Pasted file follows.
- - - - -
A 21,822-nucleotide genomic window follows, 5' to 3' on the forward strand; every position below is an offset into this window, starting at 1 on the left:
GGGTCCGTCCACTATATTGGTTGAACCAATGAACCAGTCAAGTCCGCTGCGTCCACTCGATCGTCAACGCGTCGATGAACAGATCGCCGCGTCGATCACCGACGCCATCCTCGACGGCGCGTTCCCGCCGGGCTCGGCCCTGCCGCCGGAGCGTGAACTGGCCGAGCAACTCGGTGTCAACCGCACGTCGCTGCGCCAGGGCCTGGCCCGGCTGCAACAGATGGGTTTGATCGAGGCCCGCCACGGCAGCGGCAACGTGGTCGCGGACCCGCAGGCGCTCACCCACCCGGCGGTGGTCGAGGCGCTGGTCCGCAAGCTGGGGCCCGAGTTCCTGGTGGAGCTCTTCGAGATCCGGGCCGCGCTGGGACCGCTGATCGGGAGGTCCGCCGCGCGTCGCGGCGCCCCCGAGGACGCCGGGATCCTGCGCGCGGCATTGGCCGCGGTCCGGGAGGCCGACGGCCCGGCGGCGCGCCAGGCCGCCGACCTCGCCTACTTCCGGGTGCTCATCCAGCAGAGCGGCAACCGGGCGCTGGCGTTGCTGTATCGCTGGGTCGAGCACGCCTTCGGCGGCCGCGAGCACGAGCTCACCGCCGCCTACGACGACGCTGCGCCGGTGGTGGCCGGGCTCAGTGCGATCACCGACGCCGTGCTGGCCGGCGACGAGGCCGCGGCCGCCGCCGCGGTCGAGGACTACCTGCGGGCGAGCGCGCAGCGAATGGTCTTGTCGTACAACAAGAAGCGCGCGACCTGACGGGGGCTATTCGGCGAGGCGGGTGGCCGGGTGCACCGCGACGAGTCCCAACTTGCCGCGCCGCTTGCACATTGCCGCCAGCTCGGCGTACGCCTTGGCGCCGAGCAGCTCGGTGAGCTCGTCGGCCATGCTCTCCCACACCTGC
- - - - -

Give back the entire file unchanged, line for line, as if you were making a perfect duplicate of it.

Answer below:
A 21,822-nucleotide genomic window follows, 5' to 3' on the forward strand; every position below is an offset into this window, starting at 1 on the left:
GGGTCCGTCCACTATATTGGTTGAACCAATGAACCAGTCAAGTCCGCTGCGTCCACTCGATCGTCAACGCGTCGATGAACAGATCGCCGCGTCGATCACCGACGCCATCCTCGACGGCGCGTTCCCGCCGGGCTCGGCCCTGCCGCCGGAGCGTGAACTGGCCGAGCAACTCGGTGTCAACCGCACGTCGCTGCGCCAGGGCCTGGCCCGGCTGCAACAGATGGGTTTGATCGAGGCCCGCCACGGCAGCGGCAACGTGGTCGCGGACCCGCAGGCGCTCACCCACCCGGCGGTGGTCGAGGCGCTGGTCCGCAAGCTGGGGCCCGAGTTCCTGGTGGAGCTCTTCGAGATCCGGGCCGCGCTGGGACCGCTGATCGGGAGGTCCGCCGCGCGTCGCGGCGCCCCCGAGGACGCCGGGATCCTGCGCGCGGCATTGGCCGCGGTCCGGGAGGCCGACGGCCCGGCGGCGCGCCAGGCCGCCGACCTCGCCTACTTCCGGGTGCTCATCCAGCAGAGCGGCAACCGGGCGCTGGCGTTGCTGTATCGCTGGGTCGAGCACGCCTTCGGCGGCCGCGAGCACGAGCTCACCGCCGCCTACGACGACGCTGCGCCGGTGGTGGCCGGGCTCAGTGCGATCACCGACGCCGTGCTGGCCGGCGACGAGGCCGCGGCCGCCGCCGCGGTCGAGGACTACCTGCGGGCGAGCGCGCAGCGAATGGTCTTGTCGTACAACAAGAAGCGCGCGACCTGACGGGGGCTATTCGGCGAGGCGGGTGGCCGGGTGCACCGCGACGAGTCCCAACTTGCCGCGCCGCTTGCACATTGCCGCCAGCTCGGCGTACGCCTTGGCGCCGAGCAGCTCGGTGAGCTCGTCGGCCATGCTCTCCCACACCTGC